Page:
Surveying fish populations in GSMNP streams

September 19, 2019

electrofishing in GSMNP Middle Prong

Working with the GSMNP Fisheries Division was one of the many learning experiences for the high school students who were GSMNP summer interns. In this guest blog post, Hunter Carr shares what was involved in conducting a fish survey of the Middle Prong of the Little River. 

by Hunter Carr
Seymour High School
Seymour, Tennessee

Caleb Abramson and GSMNP high school interns
Caleb Abramson, GSMNP fisheries biologist, gave the interns an overview of the area before they started the fish survey.

The GSMNP high school interns spent two days with the park’s fisheries crews to monitor fish populations in the Middle Prong area of Tremont.

Their teams were led by fisheries biologist, Caleb Abramson.

Setting up nets

To monitor the fish populations, we first had to block off a section of the stream to assure that no fish entered or exited the part of the stream we were in. We then made three passes from one end of the section to the other.

GSMNP interns set up nets in Middle Prong
Interns set up nets in the Middle Prong to secure the area where the fish survey would be conducted.


During each pass, the fisheries crews used special backpacks that emitted an electrical current to momentarily stun the fish.

They would then catch the fish in nets and put them in buckets that we carried to the end of each section. (See the photo at the top of the post.)

Taking measurements

After each pass, we identified, measured, and weighed each fish that we caught.

We recorded all of this data for the fisheries crews. We also collected data about the stream, including width, depth, and flow rate. After measuring the fish from all three passes, we released   the fish back into the stream.

GSMNP interns measure fish
The interns learned how to measure and weigh each fish and record the data.


brook trout to be measured in GSMNP
A brook trout that would be measured and weighed as part of the fish survey.

Fun Fish Facts

  • Brook trout are the only native species of trout in the national park. Rainbow trout and brown trout were introduced.
  • Many fish drastically change color during their breeding seasons.
  • The fisheries crews do most of their field work in the summer season and then input their data in the winter.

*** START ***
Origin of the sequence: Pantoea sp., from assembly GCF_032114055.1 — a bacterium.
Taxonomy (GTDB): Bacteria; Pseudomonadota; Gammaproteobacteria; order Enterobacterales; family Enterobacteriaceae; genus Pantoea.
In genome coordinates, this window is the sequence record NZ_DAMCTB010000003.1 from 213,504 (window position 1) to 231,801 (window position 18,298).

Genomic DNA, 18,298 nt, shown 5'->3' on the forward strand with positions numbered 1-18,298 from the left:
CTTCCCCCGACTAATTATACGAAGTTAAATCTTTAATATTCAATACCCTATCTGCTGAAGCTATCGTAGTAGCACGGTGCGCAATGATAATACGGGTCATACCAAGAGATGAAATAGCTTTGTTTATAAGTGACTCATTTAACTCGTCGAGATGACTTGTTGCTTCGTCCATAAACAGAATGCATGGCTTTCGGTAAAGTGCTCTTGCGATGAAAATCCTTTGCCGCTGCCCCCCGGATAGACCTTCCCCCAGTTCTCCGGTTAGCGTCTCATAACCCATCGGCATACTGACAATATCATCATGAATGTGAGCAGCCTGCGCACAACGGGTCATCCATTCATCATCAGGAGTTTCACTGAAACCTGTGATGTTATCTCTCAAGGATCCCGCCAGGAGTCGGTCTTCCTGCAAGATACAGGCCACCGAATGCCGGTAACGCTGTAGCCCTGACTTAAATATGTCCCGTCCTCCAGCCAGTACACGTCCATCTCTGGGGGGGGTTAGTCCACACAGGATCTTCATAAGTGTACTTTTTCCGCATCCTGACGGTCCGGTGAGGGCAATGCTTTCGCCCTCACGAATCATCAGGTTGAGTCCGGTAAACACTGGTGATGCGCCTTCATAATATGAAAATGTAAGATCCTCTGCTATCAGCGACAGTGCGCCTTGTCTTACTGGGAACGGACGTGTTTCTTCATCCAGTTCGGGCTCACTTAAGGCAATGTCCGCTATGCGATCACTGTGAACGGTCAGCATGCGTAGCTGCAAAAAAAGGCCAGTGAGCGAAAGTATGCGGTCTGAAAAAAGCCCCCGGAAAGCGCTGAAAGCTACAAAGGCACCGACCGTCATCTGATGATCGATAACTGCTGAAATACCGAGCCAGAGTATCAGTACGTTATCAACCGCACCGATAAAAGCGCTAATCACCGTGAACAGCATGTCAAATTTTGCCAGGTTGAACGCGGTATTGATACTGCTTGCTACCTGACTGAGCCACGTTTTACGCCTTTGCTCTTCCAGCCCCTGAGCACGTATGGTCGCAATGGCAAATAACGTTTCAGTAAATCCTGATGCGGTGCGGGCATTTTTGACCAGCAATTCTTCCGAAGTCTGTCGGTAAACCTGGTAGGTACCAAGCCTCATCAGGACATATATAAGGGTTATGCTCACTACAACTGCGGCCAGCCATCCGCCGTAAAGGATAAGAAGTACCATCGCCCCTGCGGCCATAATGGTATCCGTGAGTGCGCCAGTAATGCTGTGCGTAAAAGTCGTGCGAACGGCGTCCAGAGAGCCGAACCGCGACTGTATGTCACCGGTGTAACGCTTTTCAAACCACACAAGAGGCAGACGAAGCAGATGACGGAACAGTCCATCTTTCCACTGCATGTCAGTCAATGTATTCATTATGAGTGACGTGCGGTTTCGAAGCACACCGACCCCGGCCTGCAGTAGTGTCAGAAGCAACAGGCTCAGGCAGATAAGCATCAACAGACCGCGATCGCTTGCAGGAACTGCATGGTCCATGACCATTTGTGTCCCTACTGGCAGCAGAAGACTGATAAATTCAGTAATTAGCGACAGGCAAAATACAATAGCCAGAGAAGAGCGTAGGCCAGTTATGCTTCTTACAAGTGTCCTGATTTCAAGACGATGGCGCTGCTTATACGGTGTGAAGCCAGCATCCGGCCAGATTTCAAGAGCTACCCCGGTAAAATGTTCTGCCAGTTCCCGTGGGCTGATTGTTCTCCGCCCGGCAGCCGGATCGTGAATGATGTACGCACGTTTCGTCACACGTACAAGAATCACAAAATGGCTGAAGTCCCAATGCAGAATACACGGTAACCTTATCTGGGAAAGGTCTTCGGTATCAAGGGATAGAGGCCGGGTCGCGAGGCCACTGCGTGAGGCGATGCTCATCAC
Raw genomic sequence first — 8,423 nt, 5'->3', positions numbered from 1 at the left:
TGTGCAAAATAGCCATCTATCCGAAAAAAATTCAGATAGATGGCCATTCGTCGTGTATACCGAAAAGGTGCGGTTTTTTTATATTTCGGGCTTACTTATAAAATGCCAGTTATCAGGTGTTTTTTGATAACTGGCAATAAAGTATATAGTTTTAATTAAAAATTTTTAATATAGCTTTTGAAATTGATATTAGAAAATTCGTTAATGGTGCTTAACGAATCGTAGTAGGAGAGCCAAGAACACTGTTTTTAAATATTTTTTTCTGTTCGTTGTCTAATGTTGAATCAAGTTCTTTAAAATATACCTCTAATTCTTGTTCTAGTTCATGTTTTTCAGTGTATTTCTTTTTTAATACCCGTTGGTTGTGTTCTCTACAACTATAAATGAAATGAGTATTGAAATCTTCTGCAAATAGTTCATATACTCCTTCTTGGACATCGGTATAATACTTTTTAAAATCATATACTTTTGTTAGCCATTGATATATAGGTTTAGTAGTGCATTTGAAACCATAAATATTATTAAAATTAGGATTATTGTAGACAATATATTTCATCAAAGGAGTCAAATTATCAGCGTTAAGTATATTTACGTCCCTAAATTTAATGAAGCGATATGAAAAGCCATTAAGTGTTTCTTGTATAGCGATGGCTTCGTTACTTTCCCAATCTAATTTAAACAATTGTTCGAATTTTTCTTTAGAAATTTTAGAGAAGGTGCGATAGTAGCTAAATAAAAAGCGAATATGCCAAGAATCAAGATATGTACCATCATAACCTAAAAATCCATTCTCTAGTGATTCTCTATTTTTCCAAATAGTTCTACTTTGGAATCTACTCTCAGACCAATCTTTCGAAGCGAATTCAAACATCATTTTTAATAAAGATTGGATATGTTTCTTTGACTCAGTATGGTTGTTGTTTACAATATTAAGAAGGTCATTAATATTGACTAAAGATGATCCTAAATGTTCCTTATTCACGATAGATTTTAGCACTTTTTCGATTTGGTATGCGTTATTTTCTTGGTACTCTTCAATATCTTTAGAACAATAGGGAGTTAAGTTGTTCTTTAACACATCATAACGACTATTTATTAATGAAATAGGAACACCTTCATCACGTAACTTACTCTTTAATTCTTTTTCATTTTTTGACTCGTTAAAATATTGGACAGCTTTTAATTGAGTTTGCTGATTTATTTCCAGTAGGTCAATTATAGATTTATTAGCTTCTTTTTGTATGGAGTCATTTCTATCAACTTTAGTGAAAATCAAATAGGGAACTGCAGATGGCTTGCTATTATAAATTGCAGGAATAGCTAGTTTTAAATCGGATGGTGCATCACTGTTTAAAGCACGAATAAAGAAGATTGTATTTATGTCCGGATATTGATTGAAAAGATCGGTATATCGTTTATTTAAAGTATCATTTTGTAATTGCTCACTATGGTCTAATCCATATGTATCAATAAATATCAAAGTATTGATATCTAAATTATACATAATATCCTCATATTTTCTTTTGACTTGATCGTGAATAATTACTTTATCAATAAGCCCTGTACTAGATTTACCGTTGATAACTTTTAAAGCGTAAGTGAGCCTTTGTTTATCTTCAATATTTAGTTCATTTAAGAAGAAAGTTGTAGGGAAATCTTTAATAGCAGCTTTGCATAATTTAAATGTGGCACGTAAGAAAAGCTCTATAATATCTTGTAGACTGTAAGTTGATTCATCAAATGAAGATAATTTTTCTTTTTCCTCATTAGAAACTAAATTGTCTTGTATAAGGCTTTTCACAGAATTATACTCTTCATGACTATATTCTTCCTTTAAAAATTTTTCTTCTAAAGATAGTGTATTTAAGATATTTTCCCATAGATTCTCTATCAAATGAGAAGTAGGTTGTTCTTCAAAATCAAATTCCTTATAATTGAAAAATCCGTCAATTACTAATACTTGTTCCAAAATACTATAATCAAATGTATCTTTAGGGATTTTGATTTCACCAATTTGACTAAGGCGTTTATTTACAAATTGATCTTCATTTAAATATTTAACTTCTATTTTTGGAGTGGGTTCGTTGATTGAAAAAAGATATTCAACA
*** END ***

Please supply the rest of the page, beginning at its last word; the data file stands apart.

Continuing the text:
Spending two days with fisheries was very eye-opening for me.

I knew that people worked in and around the streams in the park, but I had no clue that they walked up and down the streams, catching and measuring all the fish that they found.

This experience has given me a greater appreciation for the people who do this extremely hard work.

I could definitely see myself working for the fisheries crew one day!


Hunter Carr
Hunter Carr and other interns collect fish to be measured and weighed.

For six weeks, the interns worked with rangers, Teachers in the Parks and volunteers on projects in the park to learn more about GSMNP and to get a feel of what being a park ranger is like.

Sixteen students from North Carolina and Tennessee participated in the program this summer.

Friends of the Smokies has helped support the GSMNP High School Internship Program for 17 years, initially providing the salaries for the interns and then helping fund the program staff salaries. The program is funded in part by the American Conservation Experience (ACE).

Several of this summer’s interns have written guest posts and compiled photos of their experiences, which will be published on the FOTS blog. All the photos in this post were taken by the Tennessee interns.

A special thanks to Ranger Jessica Snow, who coordinated the Tennessee interns, and Ranger Erin Lamm, who coordinated the North Carolina interns, for their assistance with the interns’ blog posts.

You can support the GSMNP high school summer internship program or support other education programs that FOTS funds, including Teachers in Parks, Parks as Classrooms, the Kathryn McNeill Endowment that funds an education specialist, and the Park Liaison program at the Cherokee School.